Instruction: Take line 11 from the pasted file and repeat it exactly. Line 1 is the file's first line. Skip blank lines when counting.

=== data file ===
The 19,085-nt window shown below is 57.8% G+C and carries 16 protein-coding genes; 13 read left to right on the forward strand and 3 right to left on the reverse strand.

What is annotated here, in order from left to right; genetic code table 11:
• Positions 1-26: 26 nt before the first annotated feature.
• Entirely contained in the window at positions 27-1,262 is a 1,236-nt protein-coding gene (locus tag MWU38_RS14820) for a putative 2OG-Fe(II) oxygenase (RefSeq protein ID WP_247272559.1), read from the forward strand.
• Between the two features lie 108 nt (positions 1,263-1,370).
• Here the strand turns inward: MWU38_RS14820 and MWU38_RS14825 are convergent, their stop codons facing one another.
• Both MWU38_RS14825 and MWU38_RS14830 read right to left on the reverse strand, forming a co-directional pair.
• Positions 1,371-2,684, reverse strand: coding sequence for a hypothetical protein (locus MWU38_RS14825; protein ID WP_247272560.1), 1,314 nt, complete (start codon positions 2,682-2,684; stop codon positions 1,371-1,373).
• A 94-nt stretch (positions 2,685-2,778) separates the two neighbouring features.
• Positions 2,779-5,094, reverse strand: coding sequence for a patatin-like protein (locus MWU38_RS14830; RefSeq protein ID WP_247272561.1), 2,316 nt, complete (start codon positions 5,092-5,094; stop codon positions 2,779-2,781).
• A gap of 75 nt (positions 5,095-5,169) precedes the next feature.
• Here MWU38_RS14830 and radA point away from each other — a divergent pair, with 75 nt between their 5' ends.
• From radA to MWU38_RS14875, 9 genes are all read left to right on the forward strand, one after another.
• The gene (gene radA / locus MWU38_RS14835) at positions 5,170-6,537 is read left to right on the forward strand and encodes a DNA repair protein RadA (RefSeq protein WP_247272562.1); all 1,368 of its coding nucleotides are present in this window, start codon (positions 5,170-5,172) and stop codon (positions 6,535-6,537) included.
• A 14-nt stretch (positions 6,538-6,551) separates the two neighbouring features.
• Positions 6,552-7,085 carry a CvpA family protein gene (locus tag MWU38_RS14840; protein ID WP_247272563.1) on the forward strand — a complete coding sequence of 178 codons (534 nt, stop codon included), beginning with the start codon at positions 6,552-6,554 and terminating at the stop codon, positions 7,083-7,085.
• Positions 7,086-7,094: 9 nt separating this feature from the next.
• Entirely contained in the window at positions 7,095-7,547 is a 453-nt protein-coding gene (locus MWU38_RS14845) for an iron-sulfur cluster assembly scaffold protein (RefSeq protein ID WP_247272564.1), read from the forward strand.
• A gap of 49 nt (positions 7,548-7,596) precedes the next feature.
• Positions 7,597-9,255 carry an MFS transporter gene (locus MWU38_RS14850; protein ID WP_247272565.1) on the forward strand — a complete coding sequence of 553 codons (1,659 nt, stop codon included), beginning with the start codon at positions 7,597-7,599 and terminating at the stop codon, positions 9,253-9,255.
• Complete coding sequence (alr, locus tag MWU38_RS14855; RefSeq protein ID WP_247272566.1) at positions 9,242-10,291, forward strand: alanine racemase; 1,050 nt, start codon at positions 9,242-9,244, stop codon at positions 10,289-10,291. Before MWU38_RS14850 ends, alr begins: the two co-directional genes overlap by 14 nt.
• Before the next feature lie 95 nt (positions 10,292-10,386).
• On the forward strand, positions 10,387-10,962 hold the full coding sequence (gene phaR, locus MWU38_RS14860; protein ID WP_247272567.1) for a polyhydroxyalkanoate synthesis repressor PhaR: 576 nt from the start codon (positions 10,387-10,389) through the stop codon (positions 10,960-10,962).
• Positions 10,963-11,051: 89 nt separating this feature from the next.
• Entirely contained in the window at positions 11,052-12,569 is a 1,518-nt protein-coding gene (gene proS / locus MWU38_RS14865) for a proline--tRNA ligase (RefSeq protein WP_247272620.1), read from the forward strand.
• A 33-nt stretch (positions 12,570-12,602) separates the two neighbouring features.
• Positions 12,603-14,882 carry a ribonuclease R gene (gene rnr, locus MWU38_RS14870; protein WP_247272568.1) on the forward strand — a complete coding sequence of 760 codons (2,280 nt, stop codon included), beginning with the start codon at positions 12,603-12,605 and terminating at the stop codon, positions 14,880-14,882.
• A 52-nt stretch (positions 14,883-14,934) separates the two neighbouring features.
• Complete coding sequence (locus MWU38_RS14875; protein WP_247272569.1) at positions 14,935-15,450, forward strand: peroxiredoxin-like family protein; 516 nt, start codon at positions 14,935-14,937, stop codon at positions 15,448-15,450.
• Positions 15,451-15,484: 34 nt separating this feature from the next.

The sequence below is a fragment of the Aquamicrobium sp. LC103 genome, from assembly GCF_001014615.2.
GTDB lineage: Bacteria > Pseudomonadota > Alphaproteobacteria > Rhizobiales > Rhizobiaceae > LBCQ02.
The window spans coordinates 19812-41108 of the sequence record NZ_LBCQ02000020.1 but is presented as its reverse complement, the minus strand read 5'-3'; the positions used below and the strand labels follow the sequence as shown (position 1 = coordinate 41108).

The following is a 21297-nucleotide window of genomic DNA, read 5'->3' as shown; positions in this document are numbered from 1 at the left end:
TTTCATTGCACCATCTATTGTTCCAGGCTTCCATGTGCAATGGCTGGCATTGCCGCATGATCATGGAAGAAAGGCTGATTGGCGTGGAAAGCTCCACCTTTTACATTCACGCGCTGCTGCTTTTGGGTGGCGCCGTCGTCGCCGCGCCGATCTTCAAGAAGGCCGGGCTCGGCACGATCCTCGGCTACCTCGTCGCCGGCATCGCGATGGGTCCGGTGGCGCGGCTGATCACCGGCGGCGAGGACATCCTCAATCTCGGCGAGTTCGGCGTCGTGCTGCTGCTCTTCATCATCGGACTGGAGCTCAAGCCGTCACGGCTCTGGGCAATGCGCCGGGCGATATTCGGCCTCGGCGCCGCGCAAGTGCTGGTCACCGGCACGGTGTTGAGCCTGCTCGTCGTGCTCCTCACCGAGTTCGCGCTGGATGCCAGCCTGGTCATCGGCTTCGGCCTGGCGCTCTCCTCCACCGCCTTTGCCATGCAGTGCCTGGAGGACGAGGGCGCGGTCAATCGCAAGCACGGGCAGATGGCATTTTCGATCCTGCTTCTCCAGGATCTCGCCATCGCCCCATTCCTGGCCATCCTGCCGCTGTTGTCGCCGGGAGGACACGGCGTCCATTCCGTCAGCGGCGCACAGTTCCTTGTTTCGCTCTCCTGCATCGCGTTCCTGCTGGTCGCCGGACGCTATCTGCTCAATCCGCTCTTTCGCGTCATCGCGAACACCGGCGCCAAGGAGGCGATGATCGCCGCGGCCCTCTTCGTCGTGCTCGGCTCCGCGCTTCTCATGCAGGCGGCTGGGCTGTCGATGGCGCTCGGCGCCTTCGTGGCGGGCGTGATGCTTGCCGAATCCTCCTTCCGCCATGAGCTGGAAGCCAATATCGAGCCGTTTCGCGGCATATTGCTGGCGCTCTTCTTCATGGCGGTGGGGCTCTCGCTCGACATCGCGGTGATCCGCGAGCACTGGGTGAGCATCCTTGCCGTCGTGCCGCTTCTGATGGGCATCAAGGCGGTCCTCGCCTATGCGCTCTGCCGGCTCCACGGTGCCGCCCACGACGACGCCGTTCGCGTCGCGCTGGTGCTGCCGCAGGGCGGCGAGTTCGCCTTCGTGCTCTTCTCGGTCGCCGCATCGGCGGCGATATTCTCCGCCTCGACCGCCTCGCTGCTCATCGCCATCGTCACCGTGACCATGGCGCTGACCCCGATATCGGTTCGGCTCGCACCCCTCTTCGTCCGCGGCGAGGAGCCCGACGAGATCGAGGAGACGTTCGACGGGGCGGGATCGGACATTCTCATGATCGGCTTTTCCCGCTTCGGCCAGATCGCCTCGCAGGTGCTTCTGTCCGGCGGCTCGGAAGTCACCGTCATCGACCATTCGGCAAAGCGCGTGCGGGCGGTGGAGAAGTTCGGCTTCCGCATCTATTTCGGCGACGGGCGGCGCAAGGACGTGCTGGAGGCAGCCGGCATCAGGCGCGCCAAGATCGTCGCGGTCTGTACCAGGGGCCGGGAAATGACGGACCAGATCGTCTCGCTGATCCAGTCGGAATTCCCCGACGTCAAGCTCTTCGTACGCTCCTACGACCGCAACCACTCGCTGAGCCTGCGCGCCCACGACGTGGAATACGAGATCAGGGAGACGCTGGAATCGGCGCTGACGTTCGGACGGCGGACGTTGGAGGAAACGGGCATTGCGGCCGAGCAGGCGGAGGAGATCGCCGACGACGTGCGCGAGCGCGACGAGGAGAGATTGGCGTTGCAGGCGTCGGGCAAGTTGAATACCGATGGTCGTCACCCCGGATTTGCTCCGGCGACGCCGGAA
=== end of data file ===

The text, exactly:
• A gap of 75 nt (positions 5,095-5,169) precedes the next feature.